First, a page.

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  1. #1
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    Fears of rape in Kenya's slums 'trap women'

    Fears of rape in Kenya's slums 'trap women'


    Fear of sexual violence is keeping poor Kenyan women away from communal toilets, and increasing the risk of disease, Amnesty International says.

    In a report on Kenya's slums, the human rights group said women and girls were afraid to leave their shacks at night.

    As a result they were risking contracting diseases such as dysentery and cholera, the report said.

    About 60% of Nairobi residents, about two million people, live in slums with limited access to water and sanitation.

    Amnesty criticised a lack of policing in the shantytowns and the government's failure to enforce planning laws and regulations.

    It called on the Kenyan government to address violence against women and to ensure women's access to sanitation and public security services.

    'Flying toilets' "Women and girls in Nairobi's slums live under the constant threat of sexual violence," the report said.

    "Unable to leave their one-roomed houses after dark, many women in informal settlements resort to 'flying toilets' - using plastic bags thrown from the home to dispose of waste."

    Godfrey Odongo, Amnesty's east Africa researcher, said there was "a huge gap between what the government commits to do, and what is going on in the slums every day".

    "Kenya's national policies recognise the rights to sanitation and there are laws and standards in place. However, because of decades of failure to recognise slums and informal settlements, planning laws and regulations are not enforced in these areas.



    Piles of rotting waste increase the risks of disease in the shantytowns "The lack of enforcement of these laws has ensured that landlords and structure owners in the slums can get away without providing any toilets or shower places for their tenants."

    The report, Insecurity and Indignity: Women's experiences in the slums of Nairobi, Kenya, highlights the case of a 19-year-old woman called Amina who was attacked as she walked to a latrine in Nairobi's Mathare slum.

    "I always underestimated the threat of violence," she said. "I would go to the latrine any time provided it was not too late."

    Four men attacked her in the early evening and were about to rape her when her cries were heard and a group of residents arrived to save her.

    In March, trials began of a biodegradable toilet bag it is hoped will replace the flying toilets in Nairobi's largest slum of Kibera.

    The "Peepoo" bag is coated with a chemical which turns human waste into fertiliser.

    Dickson Matu Makau, who was in charge of distributing and collecting the used bags, told the BBC's Network Africa programme that the Peepoo proved popular and was much preferred to normal polythene bags.

    Analysts predict the population of Nairobi will swell to about six million by 2025.


  2. #2
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    Kibera tries new bag to solve 'flying toilet' problem

    Kibera tries new bag to solve 'flying toilet' problem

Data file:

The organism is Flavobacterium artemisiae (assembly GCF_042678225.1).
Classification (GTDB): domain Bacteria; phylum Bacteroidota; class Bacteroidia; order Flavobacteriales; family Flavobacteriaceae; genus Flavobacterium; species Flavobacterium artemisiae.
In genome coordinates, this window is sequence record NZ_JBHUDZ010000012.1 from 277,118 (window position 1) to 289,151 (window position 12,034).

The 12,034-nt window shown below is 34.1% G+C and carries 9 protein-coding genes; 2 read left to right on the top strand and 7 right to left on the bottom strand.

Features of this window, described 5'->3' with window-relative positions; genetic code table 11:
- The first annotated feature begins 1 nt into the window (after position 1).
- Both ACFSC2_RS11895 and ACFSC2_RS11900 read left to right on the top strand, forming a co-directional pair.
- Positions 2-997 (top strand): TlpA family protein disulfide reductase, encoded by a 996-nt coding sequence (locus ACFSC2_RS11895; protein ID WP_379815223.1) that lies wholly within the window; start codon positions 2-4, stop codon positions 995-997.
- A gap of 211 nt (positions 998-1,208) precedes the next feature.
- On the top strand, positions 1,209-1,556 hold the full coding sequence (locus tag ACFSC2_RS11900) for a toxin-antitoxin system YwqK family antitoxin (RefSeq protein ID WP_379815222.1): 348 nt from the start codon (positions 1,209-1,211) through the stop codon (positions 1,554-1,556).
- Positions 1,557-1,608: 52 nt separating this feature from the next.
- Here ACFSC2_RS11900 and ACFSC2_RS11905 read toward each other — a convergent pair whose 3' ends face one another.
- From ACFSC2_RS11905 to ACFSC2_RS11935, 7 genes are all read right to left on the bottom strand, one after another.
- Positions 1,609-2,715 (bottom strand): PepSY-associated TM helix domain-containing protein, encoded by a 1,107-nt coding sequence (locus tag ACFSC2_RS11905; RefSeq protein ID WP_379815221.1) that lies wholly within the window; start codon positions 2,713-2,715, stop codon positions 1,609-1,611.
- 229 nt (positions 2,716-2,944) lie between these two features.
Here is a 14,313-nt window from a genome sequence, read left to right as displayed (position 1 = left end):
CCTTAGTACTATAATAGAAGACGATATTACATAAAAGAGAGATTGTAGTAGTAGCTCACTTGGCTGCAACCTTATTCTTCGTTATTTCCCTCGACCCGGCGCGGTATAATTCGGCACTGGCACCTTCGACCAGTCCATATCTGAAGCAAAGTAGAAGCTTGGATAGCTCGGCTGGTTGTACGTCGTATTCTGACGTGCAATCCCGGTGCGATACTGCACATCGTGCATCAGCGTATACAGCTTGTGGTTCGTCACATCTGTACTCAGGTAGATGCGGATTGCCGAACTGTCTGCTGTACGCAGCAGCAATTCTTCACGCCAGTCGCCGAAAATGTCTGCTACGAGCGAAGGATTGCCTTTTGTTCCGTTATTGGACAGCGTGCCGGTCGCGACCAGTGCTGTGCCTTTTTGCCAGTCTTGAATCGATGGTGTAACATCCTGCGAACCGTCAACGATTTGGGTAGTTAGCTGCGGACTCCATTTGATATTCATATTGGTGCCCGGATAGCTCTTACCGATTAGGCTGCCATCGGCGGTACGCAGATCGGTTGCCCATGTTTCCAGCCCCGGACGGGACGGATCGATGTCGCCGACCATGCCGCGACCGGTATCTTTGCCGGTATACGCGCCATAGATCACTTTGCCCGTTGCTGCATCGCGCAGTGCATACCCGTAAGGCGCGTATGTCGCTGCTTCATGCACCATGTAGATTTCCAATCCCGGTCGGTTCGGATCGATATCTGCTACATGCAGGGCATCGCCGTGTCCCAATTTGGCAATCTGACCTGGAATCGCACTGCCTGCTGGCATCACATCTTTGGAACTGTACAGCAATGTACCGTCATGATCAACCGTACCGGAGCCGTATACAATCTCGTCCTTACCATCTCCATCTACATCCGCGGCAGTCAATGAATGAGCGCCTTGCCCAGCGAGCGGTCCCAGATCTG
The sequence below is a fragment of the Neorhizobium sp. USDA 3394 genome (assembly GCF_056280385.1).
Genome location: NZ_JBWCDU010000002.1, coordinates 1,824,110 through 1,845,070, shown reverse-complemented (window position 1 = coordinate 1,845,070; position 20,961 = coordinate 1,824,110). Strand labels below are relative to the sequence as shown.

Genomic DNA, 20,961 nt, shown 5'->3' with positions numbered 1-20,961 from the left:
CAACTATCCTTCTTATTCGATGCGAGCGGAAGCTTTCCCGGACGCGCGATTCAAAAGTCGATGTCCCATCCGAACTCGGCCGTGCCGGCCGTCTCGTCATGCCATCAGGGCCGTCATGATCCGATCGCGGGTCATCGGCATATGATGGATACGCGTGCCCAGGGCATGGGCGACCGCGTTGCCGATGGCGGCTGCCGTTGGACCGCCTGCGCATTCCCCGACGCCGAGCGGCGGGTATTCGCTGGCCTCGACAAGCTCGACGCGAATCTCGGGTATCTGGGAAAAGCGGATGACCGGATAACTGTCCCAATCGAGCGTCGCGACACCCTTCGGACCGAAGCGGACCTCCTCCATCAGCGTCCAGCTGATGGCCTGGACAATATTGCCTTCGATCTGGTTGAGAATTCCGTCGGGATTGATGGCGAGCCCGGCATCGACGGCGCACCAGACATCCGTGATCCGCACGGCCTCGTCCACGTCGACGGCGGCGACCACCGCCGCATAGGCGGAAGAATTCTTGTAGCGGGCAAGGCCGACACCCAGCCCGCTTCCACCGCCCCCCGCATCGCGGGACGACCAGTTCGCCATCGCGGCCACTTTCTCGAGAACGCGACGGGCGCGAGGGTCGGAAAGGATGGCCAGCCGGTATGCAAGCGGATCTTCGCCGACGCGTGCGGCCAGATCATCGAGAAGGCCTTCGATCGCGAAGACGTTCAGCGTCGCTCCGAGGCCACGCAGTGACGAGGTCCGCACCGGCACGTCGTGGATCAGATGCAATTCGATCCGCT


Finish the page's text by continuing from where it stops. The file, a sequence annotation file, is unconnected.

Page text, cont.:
Trials of a disposable toilet bag have been carried out by families in the Kenyan slum of Kibera, before it reaches the market in a few months.

    The "Peepoo" is a small biodegradable bag coated with a chemical which turns human waste into fertiliser.

    Kibera - East Africa's largest informal settlement - lacks sewers and suffers from poor levels of sanitation.

    Residents frequently use polythene bags, known as "flying toilets", to dispose of their waste.

    It is hoped the Peepoo will provide a cleaner, more environmentally friendly alternative to the flying toilets, which have contaminated Kibera's water sources and caused the spread of disease.

    It doesn't smell for up to 24 hours
    Peepoo inventor Anders Wilhelmson



    Kenya's flying toilets

    Peepoo's inventor, Anders Wilhelmson, told the BBC the biodegradable bag would actually save money, as it was chemically treated so that it could turn human waste into fertiliser.

    He said the product was safe and easy to use.

    "It doesn't smell for up to 24 hours, so you can use it inside, during the night, and the day, and then have it collected, or just use it in your back garden," he said.

    The Peepoo was given to 50 families in Kibera who tried it for one month.

    Dickson Matu Makau, who was in charge of distributing and collecting the used bags, told the BBC's Network Africa programme that the Peepoo proved to be very popular and was much preferred to the flying toilets.

    The Peepoo will be free or cost the same as a traditional plastic bag.


  3. #3
    I am in Jail
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    Quote Originally Posted by dirtydog
    As a result they were risking contracting diseases such as dysentery and cholera, the report said.
    Well if they contract cholera their rapers should get infected too, therefore solving the problem definitely

  4. #4
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    Quote Originally Posted by dirtydog View Post
    many women in informal settlements resort to 'flying toilets' - using plastic bags thrown from the home to dispose of waste."
    Fcuking Mancunians exporting their heathen ways all over the world. What ever next.

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